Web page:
Paul Avelar joined the Institute for Justice in March 2010. He is the Managing Attorney of IJ’s Arizona Office. He litigates free speech, property rights, economic liberty, school choice and other constitutional cases in federal and state courts nationwide. He also advocates in state capitals across the country for reforms to protect these and other civil rights.
In Paul’s economic liberty work, he has represented florists, braiders, threaders, and engineers to protect their right to earn an honest living. As the head of IJ’s national Braiding Freedom Initiative, Paul led an effort that has, in less than a decade, eliminated or substantially reduced burdens on braiders in 22 states. He also drafted the model Natural Hair Braiding Protection Act, which has been adopted in 11 states, and played a key role in the adoption of Arizona’s first-in-the-nation universal license recognition reform, which 19 other states have copied to varying degrees.
Paul represents professionals and professional schools—from makeup artistry to horseshoeing—to protect their speech from government licensing laws. In Washington, Paul protected a lawyer’s right to defend, pro-bono, the First Amendment rights of political speakers. He represented grassroots groups and individuals in Arizona, Mississippi and Washington, where state laws burdened their political speech. His free speech work includes Arizona Freedom Club PAC v. Bennett, where he represented candidates and independent groups in a successful U.S. Supreme Court challenge to the “matching funds” provision of Arizona’s publicly financed elections system.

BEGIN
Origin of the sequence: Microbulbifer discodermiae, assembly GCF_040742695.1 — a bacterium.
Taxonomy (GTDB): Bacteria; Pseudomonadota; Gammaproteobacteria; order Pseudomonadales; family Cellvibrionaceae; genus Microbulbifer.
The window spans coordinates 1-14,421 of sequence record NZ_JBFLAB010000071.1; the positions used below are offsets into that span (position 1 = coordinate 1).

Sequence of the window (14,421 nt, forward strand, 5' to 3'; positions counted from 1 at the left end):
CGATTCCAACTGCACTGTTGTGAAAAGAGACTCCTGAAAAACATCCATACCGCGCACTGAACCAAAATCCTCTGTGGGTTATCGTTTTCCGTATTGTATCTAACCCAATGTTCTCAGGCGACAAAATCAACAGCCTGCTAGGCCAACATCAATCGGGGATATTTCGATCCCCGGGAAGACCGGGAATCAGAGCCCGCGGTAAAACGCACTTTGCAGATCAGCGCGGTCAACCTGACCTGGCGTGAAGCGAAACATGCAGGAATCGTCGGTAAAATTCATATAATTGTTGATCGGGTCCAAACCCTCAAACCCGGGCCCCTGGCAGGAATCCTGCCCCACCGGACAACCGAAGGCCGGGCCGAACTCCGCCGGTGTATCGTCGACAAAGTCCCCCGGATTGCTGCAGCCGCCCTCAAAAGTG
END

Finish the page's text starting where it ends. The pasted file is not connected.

Paul’s property rights work includes fighting eminent domain abuse. He challenges zoning and land use regulations that discriminate against home based-businesses and that threaten to make people homeless, even though they own their home homes and land. He has challenged excessive fees for building permits. Through litigation and legislation, Paul fights against abusive civil forfeiture laws in Arizona and elsewhere.
Paul has authored amicus briefs on free speech, economic liberty, due process, search and seizure, and separation of powers at the U.S. Supreme Court, state supreme courts, and federal and state courts of appeal. He co-authored the most comprehensive published study of economic liberty protections in the Arizona Constitution. He was appointed by the Chief Justice of the Arizona Supreme Court to the Task Force on the Review of the Role and Governance Structure of the State Bar of Arizona, where he dissented from the majority report and called on leaders to substantially reform the Bar and state regulation of the practice of law. He often speaks at law schools across the country about constitutional issues and his work at IJ.
Prior to joining IJ-AZ, Paul worked as an attorney in Philadelphia representing pharmaceutical companies in civil litigation and government investigations. He clerked for Judge Roger Miner on the 2nd U.S. Circuit Court of Appeals, Justice Andrew Hurwitz on the Arizona Supreme Court, and Judge Daniel Barker on the Arizona Court of Appeals.
Paul graduated magna cum laude from the Arizona State University College of Law in 2004 and was elected to the Order of the Coif. He received his undergraduate degree from Princeton University in 2000.
Norma Thornton was arrested for feeding the hungry in Bullhead City Community Park. Now, Norma has teamed up with IJ to fight back against Bullhead's law criminalizing charitable sharing in federal court.
Entrepreneur Fined $1,000 for Using Public Information to Draw Lines on Maps Files Federal Lawsuit Against California
Do you need a government license to trace a map from publicly available data? It might sound ridiculous, but in California the answer is “yes.” An entrepreneur joined with the Institute for Justice (IJ) to…
Under the guise of “zoning,” the city of Sierra VIsta, Arizona is threatening to kick residents out of their homes in the middle of a pandemic. With IJ’s help, these residents are fighting back to…
Greg Mills has been an engineer for more than 30 years, but now a group of industry insiders on a government board are saying he needs a license he does not actually need. IJ and…